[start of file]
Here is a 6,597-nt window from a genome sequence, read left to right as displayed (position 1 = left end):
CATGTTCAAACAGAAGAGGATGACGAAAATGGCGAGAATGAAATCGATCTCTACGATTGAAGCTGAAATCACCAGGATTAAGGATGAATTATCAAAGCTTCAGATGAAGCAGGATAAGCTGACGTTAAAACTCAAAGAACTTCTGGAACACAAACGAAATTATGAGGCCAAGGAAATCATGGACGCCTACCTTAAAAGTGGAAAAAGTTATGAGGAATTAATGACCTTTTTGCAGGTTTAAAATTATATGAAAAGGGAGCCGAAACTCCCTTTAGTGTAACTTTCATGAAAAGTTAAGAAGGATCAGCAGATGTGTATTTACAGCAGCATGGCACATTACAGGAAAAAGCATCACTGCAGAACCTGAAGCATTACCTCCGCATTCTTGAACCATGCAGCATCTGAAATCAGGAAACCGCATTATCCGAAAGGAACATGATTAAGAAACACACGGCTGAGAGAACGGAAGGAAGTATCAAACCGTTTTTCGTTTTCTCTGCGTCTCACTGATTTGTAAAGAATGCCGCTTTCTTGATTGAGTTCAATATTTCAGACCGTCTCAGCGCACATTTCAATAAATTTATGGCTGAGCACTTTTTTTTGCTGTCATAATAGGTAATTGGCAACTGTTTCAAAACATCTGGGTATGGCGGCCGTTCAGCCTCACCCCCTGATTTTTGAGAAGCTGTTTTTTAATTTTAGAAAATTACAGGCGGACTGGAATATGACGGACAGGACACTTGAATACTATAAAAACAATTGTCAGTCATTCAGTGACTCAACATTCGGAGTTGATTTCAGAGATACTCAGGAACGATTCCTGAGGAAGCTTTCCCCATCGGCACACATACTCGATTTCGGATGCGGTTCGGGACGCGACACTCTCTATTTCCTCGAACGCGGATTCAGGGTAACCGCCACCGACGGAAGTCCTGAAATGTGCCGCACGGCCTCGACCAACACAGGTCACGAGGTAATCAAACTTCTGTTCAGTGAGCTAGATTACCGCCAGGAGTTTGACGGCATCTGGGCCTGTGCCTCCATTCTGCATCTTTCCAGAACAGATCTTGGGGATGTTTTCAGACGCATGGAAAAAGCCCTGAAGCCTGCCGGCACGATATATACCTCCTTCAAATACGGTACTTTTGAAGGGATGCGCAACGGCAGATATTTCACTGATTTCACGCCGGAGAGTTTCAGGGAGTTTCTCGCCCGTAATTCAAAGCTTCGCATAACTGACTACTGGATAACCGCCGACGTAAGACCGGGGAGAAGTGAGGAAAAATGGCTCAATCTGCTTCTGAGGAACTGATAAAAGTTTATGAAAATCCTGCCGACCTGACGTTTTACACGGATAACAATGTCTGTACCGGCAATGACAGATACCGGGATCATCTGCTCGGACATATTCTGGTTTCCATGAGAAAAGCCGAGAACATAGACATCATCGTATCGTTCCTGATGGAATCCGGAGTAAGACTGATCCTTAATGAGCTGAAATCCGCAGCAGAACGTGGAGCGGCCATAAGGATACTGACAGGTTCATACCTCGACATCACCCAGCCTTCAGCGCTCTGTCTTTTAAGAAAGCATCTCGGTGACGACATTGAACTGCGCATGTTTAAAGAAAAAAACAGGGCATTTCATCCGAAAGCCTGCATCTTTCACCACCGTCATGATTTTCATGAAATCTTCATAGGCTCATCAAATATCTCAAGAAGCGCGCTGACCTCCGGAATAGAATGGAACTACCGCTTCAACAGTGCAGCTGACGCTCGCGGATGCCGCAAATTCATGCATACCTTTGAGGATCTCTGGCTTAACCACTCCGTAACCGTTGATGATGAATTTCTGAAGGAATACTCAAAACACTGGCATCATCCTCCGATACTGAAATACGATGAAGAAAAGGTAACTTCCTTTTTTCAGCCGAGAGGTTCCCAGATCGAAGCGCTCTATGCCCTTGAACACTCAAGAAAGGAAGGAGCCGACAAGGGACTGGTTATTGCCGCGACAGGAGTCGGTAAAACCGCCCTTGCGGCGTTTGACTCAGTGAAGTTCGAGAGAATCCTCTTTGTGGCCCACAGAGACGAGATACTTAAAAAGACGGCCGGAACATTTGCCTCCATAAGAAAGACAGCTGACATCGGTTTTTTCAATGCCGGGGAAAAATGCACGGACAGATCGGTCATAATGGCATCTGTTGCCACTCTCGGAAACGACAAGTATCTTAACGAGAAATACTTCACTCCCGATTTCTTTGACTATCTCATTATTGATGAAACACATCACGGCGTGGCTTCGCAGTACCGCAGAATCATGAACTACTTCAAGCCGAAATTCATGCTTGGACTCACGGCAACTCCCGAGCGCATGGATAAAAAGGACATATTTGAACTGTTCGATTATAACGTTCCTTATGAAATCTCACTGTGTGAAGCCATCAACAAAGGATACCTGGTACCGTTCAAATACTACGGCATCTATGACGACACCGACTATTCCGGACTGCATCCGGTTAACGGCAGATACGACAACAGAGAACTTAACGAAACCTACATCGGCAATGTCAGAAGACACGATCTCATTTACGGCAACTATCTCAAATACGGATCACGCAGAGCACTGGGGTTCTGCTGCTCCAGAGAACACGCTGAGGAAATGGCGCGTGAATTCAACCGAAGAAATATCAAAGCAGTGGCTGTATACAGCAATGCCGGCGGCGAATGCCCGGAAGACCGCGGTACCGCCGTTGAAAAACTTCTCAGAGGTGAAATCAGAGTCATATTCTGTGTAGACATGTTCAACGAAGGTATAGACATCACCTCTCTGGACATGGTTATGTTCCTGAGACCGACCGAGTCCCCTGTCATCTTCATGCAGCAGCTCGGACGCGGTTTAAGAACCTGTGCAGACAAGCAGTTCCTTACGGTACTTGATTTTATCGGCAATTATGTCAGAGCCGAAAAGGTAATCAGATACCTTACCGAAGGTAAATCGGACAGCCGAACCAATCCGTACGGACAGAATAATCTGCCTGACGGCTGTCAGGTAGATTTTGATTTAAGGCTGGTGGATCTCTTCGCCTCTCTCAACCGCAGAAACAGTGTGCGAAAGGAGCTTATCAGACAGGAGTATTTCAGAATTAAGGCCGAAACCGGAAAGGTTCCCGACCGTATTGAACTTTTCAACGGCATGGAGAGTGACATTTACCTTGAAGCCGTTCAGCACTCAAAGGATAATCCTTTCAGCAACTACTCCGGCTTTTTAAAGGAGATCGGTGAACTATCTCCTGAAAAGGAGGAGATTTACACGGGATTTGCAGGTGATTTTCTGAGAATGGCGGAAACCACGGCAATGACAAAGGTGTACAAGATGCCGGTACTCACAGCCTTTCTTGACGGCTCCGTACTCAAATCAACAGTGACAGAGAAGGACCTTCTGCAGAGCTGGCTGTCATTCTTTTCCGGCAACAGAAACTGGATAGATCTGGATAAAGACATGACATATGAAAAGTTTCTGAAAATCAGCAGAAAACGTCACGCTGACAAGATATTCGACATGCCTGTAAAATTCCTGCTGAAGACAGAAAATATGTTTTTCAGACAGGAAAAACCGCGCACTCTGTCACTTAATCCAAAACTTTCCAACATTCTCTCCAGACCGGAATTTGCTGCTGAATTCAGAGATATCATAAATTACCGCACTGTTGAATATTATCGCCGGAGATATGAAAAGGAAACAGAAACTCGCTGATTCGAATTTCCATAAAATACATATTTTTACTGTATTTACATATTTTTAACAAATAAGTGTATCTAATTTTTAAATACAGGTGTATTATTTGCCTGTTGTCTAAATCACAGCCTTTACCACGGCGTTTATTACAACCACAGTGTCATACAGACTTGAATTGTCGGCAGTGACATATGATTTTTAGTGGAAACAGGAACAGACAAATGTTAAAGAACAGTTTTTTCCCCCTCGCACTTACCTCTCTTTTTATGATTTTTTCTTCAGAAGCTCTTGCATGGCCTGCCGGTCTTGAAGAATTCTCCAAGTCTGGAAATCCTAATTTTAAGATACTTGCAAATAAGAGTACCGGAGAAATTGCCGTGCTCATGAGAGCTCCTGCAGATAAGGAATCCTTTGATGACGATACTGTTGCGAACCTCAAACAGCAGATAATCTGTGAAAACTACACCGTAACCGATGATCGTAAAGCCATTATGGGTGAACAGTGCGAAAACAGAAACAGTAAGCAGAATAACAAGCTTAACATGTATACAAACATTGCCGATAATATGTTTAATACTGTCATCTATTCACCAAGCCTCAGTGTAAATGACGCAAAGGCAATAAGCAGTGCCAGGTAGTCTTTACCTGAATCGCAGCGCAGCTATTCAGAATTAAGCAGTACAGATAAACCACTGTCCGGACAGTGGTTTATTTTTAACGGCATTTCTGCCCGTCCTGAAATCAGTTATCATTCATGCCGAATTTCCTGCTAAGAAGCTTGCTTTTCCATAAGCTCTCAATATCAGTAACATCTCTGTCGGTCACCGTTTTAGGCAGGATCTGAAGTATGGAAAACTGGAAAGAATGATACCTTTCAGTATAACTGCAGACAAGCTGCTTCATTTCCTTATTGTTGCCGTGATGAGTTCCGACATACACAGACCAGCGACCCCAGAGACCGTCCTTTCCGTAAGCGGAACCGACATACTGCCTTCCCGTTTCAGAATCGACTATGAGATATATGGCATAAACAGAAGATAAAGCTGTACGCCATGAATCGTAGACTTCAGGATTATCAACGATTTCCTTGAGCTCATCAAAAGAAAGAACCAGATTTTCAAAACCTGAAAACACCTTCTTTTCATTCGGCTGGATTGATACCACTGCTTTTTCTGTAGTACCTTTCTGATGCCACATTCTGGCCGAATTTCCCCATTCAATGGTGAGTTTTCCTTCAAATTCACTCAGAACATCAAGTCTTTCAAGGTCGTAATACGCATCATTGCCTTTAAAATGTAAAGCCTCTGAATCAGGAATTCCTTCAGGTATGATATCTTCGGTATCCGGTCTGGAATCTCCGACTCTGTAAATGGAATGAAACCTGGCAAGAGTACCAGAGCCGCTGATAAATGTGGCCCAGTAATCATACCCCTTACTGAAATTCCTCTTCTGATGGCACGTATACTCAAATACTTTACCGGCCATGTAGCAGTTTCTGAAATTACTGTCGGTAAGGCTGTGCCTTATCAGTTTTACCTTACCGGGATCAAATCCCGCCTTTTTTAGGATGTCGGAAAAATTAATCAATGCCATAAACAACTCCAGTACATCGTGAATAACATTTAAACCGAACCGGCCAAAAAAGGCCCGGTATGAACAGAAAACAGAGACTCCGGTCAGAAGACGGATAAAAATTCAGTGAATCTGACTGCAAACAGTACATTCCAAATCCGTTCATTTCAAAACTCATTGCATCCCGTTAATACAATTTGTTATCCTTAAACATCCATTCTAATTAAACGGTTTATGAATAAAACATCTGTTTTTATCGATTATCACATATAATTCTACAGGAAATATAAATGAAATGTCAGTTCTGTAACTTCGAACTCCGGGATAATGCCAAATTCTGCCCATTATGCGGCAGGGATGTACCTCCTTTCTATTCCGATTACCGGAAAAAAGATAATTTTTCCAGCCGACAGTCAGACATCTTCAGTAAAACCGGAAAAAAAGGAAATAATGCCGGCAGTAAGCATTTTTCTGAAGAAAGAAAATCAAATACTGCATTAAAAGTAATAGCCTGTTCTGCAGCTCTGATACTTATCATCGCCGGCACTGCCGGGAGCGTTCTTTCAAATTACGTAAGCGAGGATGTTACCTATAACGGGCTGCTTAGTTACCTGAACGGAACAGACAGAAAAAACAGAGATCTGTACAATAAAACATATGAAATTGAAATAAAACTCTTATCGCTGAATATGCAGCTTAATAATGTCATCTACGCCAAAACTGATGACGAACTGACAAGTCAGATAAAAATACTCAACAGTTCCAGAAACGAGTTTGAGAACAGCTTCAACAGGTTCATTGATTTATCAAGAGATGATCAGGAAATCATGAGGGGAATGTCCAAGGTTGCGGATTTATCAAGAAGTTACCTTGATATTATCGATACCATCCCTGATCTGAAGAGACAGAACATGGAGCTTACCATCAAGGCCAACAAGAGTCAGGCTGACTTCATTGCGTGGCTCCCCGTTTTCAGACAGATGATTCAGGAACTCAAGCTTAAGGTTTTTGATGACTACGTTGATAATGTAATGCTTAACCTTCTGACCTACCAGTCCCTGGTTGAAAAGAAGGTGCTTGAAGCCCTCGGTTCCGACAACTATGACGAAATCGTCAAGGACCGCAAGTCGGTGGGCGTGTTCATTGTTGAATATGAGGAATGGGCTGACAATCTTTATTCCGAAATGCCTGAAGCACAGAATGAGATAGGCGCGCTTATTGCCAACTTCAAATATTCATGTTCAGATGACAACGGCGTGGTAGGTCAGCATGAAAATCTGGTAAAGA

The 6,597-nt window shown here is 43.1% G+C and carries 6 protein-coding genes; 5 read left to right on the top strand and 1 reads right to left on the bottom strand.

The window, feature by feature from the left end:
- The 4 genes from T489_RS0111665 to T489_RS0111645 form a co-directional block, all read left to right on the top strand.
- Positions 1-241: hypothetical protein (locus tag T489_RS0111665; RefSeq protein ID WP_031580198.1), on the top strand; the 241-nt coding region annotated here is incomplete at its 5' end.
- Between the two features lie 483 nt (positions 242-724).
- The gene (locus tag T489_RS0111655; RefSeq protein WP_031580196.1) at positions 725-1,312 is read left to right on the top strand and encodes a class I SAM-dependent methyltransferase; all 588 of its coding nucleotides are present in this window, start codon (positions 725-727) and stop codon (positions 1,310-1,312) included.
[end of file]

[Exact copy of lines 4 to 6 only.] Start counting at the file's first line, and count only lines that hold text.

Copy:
The window, feature by feature from the left end:
- The 4 genes from T489_RS0111665 to T489_RS0111645 form a co-directional block, all read left to right on the top strand.
- Positions 1-241: hypothetical protein (locus tag T489_RS0111665; RefSeq protein ID WP_031580198.1), on the top strand; the 241-nt coding region annotated here is incomplete at its 5' end.